The Ohio & Erie Canal was a technological marvel. The inland waterway incorporated a series of sandstone locks that enabled boats to climb differences in elevation along the Continental Divide. The steepest section of the canal was between Akron and the Little Cuyahoga River. In a single mile, 15 locks, or "steps," were necessary to move the boats along. The canal boats, which were pulled by mules on the towpath, made it possible to ship goods from the Great Lakes (Lake Erie) to the Gulf of Mexico (via the Ohio and Mississippi rivers). Locally, the canal, which opened between Cleveland and Akron in 1827, can be directly credited with the growth of Akron. The city's population swelled thanks to the bustling activity surrounding the tight bundle of canal locks.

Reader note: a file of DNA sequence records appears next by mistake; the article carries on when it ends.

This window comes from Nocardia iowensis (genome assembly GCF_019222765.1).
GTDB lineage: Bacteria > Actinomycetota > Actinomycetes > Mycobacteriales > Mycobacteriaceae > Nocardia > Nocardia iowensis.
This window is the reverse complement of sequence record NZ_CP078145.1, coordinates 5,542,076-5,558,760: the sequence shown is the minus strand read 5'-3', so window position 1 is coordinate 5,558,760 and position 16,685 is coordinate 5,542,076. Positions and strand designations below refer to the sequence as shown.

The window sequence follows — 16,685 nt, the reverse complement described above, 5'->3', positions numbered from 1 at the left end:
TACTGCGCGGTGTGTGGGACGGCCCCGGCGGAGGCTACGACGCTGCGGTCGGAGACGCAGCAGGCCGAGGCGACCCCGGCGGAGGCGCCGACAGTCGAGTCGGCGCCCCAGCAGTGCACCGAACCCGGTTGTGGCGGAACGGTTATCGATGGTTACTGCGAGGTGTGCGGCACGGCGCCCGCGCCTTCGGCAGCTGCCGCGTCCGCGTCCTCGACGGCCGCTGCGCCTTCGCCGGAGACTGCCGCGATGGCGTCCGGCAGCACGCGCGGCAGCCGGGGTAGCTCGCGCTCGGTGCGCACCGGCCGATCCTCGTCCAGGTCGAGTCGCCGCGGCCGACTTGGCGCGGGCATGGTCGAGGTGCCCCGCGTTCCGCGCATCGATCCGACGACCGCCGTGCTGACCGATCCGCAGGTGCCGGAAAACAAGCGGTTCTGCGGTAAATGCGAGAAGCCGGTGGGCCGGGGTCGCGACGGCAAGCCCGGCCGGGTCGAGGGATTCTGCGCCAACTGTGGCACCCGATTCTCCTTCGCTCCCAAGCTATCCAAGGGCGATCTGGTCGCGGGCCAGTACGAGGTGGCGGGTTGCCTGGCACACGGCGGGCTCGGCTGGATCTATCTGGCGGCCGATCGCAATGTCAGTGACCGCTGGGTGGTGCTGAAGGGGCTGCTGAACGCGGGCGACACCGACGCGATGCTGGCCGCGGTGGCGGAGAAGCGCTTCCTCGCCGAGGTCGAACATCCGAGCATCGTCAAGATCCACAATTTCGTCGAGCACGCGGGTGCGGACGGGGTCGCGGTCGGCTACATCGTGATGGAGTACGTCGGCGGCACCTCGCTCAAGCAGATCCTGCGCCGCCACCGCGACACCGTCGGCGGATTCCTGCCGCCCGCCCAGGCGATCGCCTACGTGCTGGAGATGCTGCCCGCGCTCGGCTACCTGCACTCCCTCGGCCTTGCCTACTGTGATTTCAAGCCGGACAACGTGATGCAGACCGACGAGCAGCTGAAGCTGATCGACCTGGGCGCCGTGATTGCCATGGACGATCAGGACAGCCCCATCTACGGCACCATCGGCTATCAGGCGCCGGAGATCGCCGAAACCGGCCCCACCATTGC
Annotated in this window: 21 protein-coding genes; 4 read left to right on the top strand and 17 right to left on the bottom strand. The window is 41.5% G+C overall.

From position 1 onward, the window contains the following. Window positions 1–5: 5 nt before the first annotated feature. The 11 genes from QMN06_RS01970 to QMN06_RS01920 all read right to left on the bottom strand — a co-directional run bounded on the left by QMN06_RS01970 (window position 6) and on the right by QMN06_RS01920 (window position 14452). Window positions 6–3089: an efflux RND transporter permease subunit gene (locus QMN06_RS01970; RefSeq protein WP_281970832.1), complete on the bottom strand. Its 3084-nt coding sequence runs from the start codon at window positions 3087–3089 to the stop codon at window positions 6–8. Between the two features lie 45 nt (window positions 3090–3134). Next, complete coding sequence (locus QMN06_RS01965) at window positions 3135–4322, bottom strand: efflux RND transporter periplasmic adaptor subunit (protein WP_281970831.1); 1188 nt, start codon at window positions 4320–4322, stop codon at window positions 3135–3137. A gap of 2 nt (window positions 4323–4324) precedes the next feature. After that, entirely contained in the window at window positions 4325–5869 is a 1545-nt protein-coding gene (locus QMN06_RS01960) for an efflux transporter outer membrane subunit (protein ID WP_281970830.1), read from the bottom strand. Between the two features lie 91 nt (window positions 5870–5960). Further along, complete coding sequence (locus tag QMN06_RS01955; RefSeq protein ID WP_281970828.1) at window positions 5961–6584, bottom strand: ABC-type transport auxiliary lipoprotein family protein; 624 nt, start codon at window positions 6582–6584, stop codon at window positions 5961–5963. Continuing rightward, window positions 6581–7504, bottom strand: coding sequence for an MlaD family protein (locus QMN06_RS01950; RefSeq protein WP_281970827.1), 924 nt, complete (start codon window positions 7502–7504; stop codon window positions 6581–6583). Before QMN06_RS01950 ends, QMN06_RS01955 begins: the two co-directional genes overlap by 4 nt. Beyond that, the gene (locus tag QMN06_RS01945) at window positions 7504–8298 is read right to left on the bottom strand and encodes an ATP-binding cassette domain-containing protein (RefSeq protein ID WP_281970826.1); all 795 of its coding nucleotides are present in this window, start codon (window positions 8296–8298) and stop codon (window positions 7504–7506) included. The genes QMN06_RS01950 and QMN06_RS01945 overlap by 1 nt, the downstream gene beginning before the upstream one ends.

By 1880 the canal's significance was in decline due to the introduction of railroads. After the flood of 1913, less than 100 years after the canal opened, it was abandoned. For decades, the canal was largely forgotten about or ignored. The concept of restoring the towpath for use as a multipurpose trail began to emerge in the 1980s, and the first section of the Towpath Trail opened in 1993.